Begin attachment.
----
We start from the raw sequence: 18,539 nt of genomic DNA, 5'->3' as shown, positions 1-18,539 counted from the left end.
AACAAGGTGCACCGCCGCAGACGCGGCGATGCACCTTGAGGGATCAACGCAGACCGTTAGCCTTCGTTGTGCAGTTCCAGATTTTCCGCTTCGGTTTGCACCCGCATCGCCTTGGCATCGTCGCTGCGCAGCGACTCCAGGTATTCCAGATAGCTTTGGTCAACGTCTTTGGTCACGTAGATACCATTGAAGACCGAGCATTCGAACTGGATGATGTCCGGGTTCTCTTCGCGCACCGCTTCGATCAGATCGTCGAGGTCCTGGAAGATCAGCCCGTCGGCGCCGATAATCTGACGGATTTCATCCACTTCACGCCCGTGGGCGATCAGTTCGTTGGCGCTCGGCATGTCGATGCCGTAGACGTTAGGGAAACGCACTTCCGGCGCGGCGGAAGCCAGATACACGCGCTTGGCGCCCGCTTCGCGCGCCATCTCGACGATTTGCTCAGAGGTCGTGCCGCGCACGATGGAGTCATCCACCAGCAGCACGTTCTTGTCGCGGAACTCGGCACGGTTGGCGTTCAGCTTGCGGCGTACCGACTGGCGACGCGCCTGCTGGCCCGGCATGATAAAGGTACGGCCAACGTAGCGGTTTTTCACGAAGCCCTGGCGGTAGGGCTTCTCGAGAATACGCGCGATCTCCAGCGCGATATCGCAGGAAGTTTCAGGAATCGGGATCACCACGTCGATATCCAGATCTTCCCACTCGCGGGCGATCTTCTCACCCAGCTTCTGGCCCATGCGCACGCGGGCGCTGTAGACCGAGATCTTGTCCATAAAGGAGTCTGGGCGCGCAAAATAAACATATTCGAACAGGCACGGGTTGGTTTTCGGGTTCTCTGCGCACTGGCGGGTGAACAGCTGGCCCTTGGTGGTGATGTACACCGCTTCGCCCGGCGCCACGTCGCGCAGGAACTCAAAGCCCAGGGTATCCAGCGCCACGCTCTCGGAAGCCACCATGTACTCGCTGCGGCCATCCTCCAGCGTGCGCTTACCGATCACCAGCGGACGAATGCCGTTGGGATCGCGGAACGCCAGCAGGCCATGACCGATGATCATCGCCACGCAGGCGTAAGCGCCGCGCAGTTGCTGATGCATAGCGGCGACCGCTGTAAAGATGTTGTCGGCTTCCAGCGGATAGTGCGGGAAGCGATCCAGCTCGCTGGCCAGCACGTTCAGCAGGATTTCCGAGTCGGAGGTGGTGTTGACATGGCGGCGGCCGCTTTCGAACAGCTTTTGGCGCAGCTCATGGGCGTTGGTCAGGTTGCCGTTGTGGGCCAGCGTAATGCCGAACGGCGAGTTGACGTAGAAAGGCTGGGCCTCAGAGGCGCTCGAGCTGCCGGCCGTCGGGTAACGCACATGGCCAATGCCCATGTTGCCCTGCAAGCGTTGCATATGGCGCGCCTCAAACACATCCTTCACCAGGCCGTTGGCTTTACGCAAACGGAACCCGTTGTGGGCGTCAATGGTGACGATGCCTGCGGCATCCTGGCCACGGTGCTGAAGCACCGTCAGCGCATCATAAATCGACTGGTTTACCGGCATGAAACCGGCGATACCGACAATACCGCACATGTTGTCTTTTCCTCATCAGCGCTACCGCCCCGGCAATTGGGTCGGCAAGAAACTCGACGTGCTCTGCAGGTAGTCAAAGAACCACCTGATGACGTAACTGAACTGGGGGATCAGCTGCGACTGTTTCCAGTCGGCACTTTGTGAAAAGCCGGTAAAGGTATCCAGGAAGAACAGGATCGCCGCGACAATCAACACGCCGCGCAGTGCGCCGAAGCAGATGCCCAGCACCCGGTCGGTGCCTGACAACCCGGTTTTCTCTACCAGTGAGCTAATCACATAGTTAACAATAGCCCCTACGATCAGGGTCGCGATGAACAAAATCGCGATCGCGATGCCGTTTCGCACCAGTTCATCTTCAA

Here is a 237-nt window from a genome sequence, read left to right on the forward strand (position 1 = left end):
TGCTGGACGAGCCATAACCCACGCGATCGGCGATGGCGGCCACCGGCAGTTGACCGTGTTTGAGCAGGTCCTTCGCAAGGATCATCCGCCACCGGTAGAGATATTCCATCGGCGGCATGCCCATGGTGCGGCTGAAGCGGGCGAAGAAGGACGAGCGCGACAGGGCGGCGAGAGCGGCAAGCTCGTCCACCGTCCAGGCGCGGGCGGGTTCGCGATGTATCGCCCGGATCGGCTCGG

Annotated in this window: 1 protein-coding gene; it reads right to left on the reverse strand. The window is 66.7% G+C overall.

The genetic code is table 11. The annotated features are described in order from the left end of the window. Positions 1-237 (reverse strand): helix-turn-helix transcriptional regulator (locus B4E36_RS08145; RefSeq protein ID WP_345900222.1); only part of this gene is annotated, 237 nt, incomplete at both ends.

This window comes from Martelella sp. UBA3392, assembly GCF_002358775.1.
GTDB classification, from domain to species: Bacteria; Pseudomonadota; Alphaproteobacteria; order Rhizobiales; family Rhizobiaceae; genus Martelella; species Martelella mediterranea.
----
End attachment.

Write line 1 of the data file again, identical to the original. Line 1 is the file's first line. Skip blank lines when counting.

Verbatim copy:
We start from the raw sequence: 18,539 nt of genomic DNA, 5'->3' as shown, positions 1-18,539 counted from the left end.